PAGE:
Even with a job, being able to afford first-and-last month rent in order to secure a place to live can be unmanageable because of the immediate expenses homelessness demands, said Cathy Alderman, spokeswoman for the Colorado Coalition for the Homeless, including prioritizing vital needs such as food and transportation.
The stipulations of staying in entry shelters can make it nearly impossible to maintain a job, she said.
The check-in and out times can conflict with work schedules; there is usually no storage and belongings can be stolen; pets aren’t always allowed, although they are at the Springs Rescue Mission, couples can’t stay together and access time to laundry and showers are limited, Alderman said.
While Johnson has been able to save money, emergency expenses including a cracked car windshield, broken cellphone and extra gas costs have steadily drained away his savings.
Acknowledging the difficulties that residents face having jobs while staying at the shelter, Springs Rescue Mission created a program that aims to make life easier for the working homeless.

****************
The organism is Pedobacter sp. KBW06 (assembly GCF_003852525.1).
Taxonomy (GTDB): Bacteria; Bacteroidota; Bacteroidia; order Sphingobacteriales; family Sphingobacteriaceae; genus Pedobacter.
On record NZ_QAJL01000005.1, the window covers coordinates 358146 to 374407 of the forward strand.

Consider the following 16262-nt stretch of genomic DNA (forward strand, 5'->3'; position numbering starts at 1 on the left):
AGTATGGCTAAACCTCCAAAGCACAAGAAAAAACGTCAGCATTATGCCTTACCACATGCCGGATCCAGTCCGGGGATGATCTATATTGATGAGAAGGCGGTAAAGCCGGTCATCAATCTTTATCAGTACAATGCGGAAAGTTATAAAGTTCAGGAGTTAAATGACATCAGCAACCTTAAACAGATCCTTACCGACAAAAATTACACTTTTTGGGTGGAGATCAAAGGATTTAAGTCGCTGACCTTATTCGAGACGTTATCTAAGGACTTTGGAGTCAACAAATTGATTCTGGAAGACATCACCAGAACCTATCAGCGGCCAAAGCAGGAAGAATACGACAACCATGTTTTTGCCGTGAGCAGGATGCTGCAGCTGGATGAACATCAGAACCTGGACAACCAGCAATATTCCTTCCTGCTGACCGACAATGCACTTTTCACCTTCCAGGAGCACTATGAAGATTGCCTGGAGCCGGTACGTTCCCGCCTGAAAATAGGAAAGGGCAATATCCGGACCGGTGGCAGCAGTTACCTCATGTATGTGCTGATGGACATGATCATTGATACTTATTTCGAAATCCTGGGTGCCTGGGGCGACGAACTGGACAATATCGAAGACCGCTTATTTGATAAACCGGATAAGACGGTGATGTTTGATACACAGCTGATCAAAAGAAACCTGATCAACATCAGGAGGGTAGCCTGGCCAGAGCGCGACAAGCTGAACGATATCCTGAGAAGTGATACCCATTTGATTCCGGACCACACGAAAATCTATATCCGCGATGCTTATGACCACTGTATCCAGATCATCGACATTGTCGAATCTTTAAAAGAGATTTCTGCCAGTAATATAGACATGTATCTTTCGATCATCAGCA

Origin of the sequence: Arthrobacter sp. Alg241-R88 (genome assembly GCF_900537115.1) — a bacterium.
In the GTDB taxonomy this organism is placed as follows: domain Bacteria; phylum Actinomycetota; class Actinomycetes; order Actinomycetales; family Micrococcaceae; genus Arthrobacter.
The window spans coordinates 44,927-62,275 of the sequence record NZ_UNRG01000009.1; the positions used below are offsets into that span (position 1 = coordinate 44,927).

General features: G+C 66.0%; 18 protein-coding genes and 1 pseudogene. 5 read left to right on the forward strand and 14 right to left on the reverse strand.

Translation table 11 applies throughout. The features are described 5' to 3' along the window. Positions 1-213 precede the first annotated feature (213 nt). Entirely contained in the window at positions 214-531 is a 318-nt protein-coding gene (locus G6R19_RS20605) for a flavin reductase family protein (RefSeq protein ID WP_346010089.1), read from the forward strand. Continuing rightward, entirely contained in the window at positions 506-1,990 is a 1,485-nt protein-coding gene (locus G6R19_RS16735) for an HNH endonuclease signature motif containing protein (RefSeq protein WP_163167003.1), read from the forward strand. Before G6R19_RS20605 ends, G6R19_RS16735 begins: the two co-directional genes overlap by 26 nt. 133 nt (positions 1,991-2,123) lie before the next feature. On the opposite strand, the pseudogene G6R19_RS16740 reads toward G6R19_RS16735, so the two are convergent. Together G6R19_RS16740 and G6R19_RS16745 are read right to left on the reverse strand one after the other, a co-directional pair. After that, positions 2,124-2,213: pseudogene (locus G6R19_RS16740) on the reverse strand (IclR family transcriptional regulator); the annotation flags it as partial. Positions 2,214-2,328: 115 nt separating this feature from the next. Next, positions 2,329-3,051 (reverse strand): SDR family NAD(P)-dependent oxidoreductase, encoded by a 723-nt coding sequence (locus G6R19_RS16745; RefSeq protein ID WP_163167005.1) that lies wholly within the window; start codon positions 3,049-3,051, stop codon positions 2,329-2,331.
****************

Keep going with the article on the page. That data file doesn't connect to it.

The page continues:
The program, called the advanced shelter program, gives guests a guaranteed bed, bins to put personal items, as well as access to showers and amenities such as a kitchenette and TVs. Participants have to pay a $150 to $200 fee a month for access to the program.
In mid-August, 53 people were in the program.
“We’re trying to promote growth,” Williams said. “We’re working on programs that empower people to move forward.”
The advanced shelter program makes it easier for Johnson to maintain a work schedule with access to showers, a laundry room and the freedom to come and go as he pleases, Johnson said.
But the real solution for Johnson will only come when he can find a place of his own.
“I’ve been trying to save my money to get into an apartment,” Johnson said. “That’s my next step.”
His hunt for an apartment has become more urgent now that his two sons are with him.
Due to family issues in California, Johnson had to drive there and pick up his sons.
Since then, Johnson has been staying in motels with them. But as Johnson knows, motels eat up money — fast.
“I want to get into a place as soon as I can,” Johnson said. “I want the boys to be out here, it’s just sooner than expected.”